It looks, smells, and feels like an old book from a university library. You open it up and a bunch of leaflets, newspaper articles, postcards, and other bits and bobs tumble out from the pages.
And the pages themselves? They are COVERED in what looks like handwritten annotations in the margins.
The real story takes place between two characters who have never met. They scribble notes in the margins of this dusty old book and try to unravel the mystery of who the author really was.
It’s an absolutely wild experience and I can’t remember the last time I was so delighted by an experimental form like this.
It also brings back a ton of memories from my own university days when students did indeed have conversations with each other between the pages of dusty old volumes.
Two things initially struck me after I devoured the first two chapters of White Teeth:
- Why the heck haven’t I read a Zadie Smith novel before?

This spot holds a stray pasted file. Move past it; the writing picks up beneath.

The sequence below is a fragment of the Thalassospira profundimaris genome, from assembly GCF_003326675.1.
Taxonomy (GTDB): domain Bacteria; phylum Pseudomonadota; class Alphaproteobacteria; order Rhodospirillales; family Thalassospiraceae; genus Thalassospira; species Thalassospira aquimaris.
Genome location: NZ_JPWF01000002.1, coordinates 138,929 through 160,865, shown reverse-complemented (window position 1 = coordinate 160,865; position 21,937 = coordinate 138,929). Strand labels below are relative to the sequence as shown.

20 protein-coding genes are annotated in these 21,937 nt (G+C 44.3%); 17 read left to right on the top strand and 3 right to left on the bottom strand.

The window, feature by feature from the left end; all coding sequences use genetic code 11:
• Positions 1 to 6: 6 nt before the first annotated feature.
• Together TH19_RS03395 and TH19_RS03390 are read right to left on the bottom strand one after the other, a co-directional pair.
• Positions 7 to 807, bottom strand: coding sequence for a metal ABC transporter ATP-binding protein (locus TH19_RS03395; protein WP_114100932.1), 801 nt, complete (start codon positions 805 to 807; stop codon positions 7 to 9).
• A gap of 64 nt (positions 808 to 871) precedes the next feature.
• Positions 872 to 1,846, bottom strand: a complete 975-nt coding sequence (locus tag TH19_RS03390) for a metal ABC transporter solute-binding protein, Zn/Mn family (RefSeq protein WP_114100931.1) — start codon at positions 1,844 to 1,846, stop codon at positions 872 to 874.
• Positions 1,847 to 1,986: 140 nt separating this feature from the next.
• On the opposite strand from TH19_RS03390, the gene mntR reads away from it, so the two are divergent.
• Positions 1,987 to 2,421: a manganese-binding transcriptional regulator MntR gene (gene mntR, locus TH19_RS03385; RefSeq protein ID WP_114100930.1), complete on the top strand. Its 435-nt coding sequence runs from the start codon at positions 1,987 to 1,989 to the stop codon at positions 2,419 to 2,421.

- How the heck did Zadie Smith write this book when she was just 24?
The prose is gorgeous. More like poetry in many places.
The omniscient authorial style is humorous and strangely comforting (like talking to an old friend) despite the grand themes dealt with.
The characters are immediately and consistently compelling and the idiosyncrasies of their dialects are rendered in beautifully realistic dialogue.
And the pace of the story moves so fast that I have to force myself to slow down to appreciate all the little expertly conceived thematic details scattered throughout
I’m really excited that I have found a brand new author whose body of work I have yet to explore.